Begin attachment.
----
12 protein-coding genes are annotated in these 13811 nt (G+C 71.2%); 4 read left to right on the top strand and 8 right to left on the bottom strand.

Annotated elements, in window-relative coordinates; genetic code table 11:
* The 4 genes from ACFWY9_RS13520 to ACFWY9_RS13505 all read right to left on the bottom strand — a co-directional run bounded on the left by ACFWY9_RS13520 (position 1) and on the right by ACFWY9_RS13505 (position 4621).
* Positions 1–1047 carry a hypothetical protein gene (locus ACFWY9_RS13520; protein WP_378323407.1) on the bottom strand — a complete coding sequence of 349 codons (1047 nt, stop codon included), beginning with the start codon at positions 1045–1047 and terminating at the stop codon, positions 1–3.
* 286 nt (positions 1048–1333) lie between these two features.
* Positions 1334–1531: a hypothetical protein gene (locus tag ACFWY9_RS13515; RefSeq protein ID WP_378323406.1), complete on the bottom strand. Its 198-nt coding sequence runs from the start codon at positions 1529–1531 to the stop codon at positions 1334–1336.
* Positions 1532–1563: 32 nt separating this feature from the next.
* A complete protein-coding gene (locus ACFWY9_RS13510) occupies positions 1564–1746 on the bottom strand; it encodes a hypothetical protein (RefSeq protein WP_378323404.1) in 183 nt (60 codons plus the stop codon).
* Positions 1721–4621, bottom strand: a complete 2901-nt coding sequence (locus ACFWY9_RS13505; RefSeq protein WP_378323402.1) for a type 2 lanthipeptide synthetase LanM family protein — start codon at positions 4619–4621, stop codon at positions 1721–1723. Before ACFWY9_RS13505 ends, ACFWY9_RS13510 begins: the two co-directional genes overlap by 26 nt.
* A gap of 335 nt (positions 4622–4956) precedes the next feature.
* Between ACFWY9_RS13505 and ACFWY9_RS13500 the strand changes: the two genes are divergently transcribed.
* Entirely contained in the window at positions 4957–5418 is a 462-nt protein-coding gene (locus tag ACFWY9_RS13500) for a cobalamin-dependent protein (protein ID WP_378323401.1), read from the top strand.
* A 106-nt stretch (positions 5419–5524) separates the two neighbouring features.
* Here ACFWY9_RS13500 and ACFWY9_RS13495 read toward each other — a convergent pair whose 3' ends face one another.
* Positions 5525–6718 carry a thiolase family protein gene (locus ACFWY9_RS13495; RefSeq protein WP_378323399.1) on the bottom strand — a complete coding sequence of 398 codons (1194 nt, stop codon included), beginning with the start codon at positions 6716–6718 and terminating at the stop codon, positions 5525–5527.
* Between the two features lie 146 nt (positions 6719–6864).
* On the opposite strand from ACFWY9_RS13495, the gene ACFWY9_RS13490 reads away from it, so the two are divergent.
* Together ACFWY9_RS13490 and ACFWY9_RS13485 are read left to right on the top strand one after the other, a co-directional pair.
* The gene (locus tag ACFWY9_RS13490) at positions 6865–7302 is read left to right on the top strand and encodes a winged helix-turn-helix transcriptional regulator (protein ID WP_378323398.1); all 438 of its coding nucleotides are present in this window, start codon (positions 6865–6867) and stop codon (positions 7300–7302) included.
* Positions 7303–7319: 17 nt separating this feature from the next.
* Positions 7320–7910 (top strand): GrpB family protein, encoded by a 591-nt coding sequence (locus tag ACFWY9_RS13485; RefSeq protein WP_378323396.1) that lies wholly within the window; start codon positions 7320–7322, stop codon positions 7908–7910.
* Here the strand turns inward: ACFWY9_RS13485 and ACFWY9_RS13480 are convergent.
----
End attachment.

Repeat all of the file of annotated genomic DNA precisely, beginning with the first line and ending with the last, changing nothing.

12 protein-coding genes are annotated in these 13811 nt (G+C 71.2%); 4 read left to right on the top strand and 8 right to left on the bottom strand.

Annotated elements, in window-relative coordinates; genetic code table 11:
* The 4 genes from ACFWY9_RS13520 to ACFWY9_RS13505 all read right to left on the bottom strand — a co-directional run bounded on the left by ACFWY9_RS13520 (position 1) and on the right by ACFWY9_RS13505 (position 4621).
* Positions 1–1047 carry a hypothetical protein gene (locus ACFWY9_RS13520; protein WP_378323407.1) on the bottom strand — a complete coding sequence of 349 codons (1047 nt, stop codon included), beginning with the start codon at positions 1045–1047 and terminating at the stop codon, positions 1–3.
* 286 nt (positions 1048–1333) lie between these two features.
* Positions 1334–1531: a hypothetical protein gene (locus tag ACFWY9_RS13515; RefSeq protein ID WP_378323406.1), complete on the bottom strand. Its 198-nt coding sequence runs from the start codon at positions 1529–1531 to the stop codon at positions 1334–1336.
* Positions 1532–1563: 32 nt separating this feature from the next.
* A complete protein-coding gene (locus ACFWY9_RS13510) occupies positions 1564–1746 on the bottom strand; it encodes a hypothetical protein (RefSeq protein WP_378323404.1) in 183 nt (60 codons plus the stop codon).
* Positions 1721–4621, bottom strand: a complete 2901-nt coding sequence (locus ACFWY9_RS13505; RefSeq protein WP_378323402.1) for a type 2 lanthipeptide synthetase LanM family protein — start codon at positions 4619–4621, stop codon at positions 1721–1723. Before ACFWY9_RS13505 ends, ACFWY9_RS13510 begins: the two co-directional genes overlap by 26 nt.
* A gap of 335 nt (positions 4622–4956) precedes the next feature.
* Between ACFWY9_RS13505 and ACFWY9_RS13500 the strand changes: the two genes are divergently transcribed.
* Entirely contained in the window at positions 4957–5418 is a 462-nt protein-coding gene (locus tag ACFWY9_RS13500) for a cobalamin-dependent protein (protein ID WP_378323401.1), read from the top strand.
* A 106-nt stretch (positions 5419–5524) separates the two neighbouring features.
* Here ACFWY9_RS13500 and ACFWY9_RS13495 read toward each other — a convergent pair whose 3' ends face one another.
* Positions 5525–6718 carry a thiolase family protein gene (locus ACFWY9_RS13495; RefSeq protein WP_378323399.1) on the bottom strand — a complete coding sequence of 398 codons (1194 nt, stop codon included), beginning with the start codon at positions 6716–6718 and terminating at the stop codon, positions 5525–5527.
* Between the two features lie 146 nt (positions 6719–6864).
* On the opposite strand from ACFWY9_RS13495, the gene ACFWY9_RS13490 reads away from it, so the two are divergent.
* Together ACFWY9_RS13490 and ACFWY9_RS13485 are read left to right on the top strand one after the other, a co-directional pair.
* The gene (locus tag ACFWY9_RS13490) at positions 6865–7302 is read left to right on the top strand and encodes a winged helix-turn-helix transcriptional regulator (protein ID WP_378323398.1); all 438 of its coding nucleotides are present in this window, start codon (positions 6865–6867) and stop codon (positions 7300–7302) included.
* Positions 7303–7319: 17 nt separating this feature from the next.
* Positions 7320–7910 (top strand): GrpB family protein, encoded by a 591-nt coding sequence (locus tag ACFWY9_RS13485; RefSeq protein WP_378323396.1) that lies wholly within the window; start codon positions 7320–7322, stop codon positions 7908–7910.
* Here the strand turns inward: ACFWY9_RS13485 and ACFWY9_RS13480 are convergent.